A mere one in five (22 per cent) UK retail investors currently invest in exchange-traded products while a further fifth have never heard of the products, research has found.
A survey from ETF provider WisdomTree found education was the main barrier to investing in ETFs or ETPs as 34 per cent of those who do not invest in them said it was due to not understanding them.
ETPs are an umbrella term for exchange-traded funds (ETFs), exchange-traded commodities (ETCs), and exchange-traded notes (ETNs).
The European ETF market gathered €42.7bn (£35.5bn) of flows in the first quarter of 2022, 25 per cent more than in the previous quarter, according to Morningstar’s Q1 European ETF asset flows update.
Yet in the UK 19 per cent of respondents told WisdomTree that they had never even heard of ETFs or ETPs.
The provider, which polled 1,000 UK retail investors in early February, found instead of investing in ETPs, 47 per cent of UK investors invested in single stocks and shares and 33 per cent in open-ended funds, while 32 per cent allocated to investment trusts.
Adria Beso, head of platforms distribution at WisdomTree Europe, said uptake was particularly slow in the UK retail space.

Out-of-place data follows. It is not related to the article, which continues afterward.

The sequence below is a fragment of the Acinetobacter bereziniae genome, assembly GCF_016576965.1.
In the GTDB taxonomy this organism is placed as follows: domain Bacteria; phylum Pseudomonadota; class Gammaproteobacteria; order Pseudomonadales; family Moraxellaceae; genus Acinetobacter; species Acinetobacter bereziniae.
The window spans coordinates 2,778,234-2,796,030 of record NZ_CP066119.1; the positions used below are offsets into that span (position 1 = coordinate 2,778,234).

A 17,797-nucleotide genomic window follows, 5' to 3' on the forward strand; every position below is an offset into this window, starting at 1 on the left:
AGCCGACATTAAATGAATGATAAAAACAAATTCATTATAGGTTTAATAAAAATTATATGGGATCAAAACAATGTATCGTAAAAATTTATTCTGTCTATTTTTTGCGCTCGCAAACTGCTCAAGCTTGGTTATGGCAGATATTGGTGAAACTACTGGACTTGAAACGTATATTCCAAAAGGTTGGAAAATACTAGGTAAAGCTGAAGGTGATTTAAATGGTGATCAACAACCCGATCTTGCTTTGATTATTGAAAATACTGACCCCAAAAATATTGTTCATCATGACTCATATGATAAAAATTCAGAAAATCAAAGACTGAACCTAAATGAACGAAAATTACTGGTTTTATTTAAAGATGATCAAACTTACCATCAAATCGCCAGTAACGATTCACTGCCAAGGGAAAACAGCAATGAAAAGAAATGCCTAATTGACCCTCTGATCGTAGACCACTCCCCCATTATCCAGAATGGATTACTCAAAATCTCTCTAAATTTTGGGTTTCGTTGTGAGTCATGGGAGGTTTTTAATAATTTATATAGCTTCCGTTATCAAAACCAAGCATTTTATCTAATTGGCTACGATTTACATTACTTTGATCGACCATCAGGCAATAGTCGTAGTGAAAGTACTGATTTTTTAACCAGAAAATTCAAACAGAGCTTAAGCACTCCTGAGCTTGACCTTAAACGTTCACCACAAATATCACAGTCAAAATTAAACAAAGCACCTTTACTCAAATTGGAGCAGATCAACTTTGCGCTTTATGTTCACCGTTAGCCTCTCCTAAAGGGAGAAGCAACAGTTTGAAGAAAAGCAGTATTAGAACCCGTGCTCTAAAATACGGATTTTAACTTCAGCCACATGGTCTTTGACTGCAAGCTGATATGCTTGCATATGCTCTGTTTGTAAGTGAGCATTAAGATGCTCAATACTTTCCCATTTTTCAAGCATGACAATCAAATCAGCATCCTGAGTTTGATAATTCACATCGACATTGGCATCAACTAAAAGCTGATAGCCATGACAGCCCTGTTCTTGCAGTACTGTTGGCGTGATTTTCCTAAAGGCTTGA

He said: “Despite the large growth in demand for ETFs and ETPs by professional investors, uptake has been slower in the retail market, and particularly in the UK when compared with other European countries like Germany.
"Confidence in knowing how and why to invest in ETFs and ETPs is low, leading to a lack of investment despite the fact they are easily traded, offer diversification and more transparency, and are low cost, all of which are important in the current economic backdrop."
Alan Chan, director and Chartered financial planner at IFS Wealth & Pensions, said he was not surprised by the findings.
"Financial education in the UK is fairly poor for a developed country," he said. "ETFs are not widely available on platforms and most people don’t need to use ETFs either, as simple unit trusts or Oeics will do the job just fine."
He added: "ETFs also incur additional trading fees as they’re treated like shares, unlike Oeics or unit trusts, so while some ETFs may have lower annual costs, they can work out to be more expensive especially for regular savings or those individuals that trade often."
Assets under management in ETFs remained at €1.4tn (£1.2tn), according to Morningstar, because of the dip in stock and bond market valuations triggered by the war in Ukraine and the rise in inflationary pressures.
Flows into ESG ETFs meanwhile accounted for about a third (30.4 per cent) of total flows.